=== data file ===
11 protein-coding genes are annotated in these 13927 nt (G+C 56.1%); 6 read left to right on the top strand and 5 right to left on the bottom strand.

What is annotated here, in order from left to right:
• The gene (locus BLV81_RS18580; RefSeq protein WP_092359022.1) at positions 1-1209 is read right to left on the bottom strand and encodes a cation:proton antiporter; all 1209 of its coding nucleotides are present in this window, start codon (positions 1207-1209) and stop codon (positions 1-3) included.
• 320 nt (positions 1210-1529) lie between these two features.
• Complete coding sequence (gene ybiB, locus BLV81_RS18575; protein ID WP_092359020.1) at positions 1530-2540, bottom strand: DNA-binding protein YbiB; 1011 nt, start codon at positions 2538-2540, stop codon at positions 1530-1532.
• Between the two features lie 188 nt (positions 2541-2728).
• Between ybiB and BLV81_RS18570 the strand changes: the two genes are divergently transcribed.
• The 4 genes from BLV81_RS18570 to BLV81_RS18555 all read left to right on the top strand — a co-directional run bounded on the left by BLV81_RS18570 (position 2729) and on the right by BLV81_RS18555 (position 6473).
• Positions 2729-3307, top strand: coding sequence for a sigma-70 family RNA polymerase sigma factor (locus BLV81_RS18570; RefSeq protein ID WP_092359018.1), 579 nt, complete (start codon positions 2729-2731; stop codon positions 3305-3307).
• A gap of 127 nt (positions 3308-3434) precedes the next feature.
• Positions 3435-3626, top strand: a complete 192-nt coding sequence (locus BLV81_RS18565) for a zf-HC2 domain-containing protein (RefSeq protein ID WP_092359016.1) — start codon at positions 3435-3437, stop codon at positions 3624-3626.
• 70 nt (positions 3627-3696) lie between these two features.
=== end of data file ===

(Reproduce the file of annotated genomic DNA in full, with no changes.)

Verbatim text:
11 protein-coding genes are annotated in these 13927 nt (G+C 56.1%); 6 read left to right on the top strand and 5 right to left on the bottom strand.

What is annotated here, in order from left to right:
• The gene (locus BLV81_RS18580; RefSeq protein WP_092359022.1) at positions 1-1209 is read right to left on the bottom strand and encodes a cation:proton antiporter; all 1209 of its coding nucleotides are present in this window, start codon (positions 1207-1209) and stop codon (positions 1-3) included.
• 320 nt (positions 1210-1529) lie between these two features.
• Complete coding sequence (gene ybiB, locus BLV81_RS18575; protein ID WP_092359020.1) at positions 1530-2540, bottom strand: DNA-binding protein YbiB; 1011 nt, start codon at positions 2538-2540, stop codon at positions 1530-1532.
• Between the two features lie 188 nt (positions 2541-2728).
• Between ybiB and BLV81_RS18570 the strand changes: the two genes are divergently transcribed.
• The 4 genes from BLV81_RS18570 to BLV81_RS18555 all read left to right on the top strand — a co-directional run bounded on the left by BLV81_RS18570 (position 2729) and on the right by BLV81_RS18555 (position 6473).
• Positions 2729-3307, top strand: coding sequence for a sigma-70 family RNA polymerase sigma factor (locus BLV81_RS18570; RefSeq protein ID WP_092359018.1), 579 nt, complete (start codon positions 2729-2731; stop codon positions 3305-3307).
• A gap of 127 nt (positions 3308-3434) precedes the next feature.
• Positions 3435-3626, top strand: a complete 192-nt coding sequence (locus BLV81_RS18565) for a zf-HC2 domain-containing protein (RefSeq protein ID WP_092359016.1) — start codon at positions 3435-3437, stop codon at positions 3624-3626.
• 70 nt (positions 3627-3696) lie between these two features.